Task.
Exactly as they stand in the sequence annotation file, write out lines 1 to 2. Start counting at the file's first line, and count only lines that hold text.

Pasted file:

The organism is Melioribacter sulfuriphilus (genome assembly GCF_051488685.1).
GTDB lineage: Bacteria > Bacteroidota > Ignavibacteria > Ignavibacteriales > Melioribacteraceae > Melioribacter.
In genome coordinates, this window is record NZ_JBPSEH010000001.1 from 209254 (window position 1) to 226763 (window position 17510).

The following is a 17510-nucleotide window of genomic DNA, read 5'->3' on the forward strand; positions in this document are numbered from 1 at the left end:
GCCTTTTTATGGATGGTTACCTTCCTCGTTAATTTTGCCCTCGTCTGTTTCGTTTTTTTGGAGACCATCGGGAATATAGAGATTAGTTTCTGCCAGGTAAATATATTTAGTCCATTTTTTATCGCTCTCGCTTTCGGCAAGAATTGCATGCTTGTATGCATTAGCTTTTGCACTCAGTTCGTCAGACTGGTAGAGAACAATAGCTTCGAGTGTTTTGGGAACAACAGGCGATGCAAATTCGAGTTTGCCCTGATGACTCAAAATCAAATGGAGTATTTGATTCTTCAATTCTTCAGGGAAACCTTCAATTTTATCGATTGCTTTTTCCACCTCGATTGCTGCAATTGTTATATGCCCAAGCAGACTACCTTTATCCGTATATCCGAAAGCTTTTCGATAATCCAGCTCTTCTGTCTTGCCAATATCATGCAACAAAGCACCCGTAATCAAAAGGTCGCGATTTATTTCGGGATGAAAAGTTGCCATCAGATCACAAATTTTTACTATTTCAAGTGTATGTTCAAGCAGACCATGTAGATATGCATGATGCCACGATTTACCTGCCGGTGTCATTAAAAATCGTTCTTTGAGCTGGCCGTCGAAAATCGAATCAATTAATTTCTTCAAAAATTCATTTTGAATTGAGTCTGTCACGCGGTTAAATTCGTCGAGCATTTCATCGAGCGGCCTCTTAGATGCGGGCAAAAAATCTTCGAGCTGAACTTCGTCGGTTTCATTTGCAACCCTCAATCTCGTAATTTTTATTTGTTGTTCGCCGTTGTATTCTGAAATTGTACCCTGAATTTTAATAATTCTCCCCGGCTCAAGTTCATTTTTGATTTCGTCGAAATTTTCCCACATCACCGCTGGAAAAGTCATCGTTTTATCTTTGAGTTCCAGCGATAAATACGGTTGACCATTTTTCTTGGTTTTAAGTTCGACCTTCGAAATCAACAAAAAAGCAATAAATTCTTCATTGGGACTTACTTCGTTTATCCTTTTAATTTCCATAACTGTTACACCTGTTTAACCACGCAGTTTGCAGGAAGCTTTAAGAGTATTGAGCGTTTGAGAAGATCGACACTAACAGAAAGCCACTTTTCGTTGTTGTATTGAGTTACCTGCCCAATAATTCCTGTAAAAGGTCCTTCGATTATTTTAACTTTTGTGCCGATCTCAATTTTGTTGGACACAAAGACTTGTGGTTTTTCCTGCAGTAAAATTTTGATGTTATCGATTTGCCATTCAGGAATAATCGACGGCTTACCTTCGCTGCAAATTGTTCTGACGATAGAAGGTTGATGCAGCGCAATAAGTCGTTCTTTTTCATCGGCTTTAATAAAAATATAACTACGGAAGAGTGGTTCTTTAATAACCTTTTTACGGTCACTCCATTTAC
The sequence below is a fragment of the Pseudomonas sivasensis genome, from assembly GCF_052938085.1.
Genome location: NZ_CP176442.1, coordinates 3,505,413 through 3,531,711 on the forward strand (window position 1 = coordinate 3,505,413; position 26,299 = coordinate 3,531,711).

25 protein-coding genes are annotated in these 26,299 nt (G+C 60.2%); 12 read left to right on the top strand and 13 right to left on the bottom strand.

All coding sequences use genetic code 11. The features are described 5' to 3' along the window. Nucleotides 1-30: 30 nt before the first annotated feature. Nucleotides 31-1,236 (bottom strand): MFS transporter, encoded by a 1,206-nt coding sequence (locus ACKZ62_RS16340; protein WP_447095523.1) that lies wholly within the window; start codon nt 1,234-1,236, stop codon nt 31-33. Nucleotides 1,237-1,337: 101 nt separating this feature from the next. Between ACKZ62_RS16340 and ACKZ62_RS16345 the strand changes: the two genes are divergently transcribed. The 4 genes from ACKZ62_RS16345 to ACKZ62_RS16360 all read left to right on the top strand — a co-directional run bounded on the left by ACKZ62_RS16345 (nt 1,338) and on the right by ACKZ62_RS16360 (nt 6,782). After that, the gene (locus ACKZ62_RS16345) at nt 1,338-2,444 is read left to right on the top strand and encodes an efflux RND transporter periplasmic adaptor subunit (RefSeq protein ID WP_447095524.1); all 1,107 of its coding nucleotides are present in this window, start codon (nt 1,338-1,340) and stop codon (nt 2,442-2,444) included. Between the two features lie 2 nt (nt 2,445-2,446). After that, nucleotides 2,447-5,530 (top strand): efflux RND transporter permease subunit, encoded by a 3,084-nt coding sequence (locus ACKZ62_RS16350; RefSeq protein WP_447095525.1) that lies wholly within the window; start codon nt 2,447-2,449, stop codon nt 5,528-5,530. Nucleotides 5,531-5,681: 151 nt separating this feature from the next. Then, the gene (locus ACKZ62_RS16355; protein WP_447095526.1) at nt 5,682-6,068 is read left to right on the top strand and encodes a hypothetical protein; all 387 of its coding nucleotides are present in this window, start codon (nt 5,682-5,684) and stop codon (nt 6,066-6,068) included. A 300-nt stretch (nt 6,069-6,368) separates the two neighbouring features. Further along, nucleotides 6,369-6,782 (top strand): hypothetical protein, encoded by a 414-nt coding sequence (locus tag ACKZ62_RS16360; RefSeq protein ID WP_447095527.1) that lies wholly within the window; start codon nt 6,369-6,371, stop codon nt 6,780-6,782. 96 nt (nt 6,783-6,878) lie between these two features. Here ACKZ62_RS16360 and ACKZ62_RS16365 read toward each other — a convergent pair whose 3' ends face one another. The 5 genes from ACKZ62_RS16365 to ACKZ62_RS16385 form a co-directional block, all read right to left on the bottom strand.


The organism is Melioribacter sulfuriphilus (genome assembly GCF_051488685.1).
GTDB lineage: Bacteria > Bacteroidota > Ignavibacteria > Ignavibacteriales > Melioribacteraceae > Melioribacter.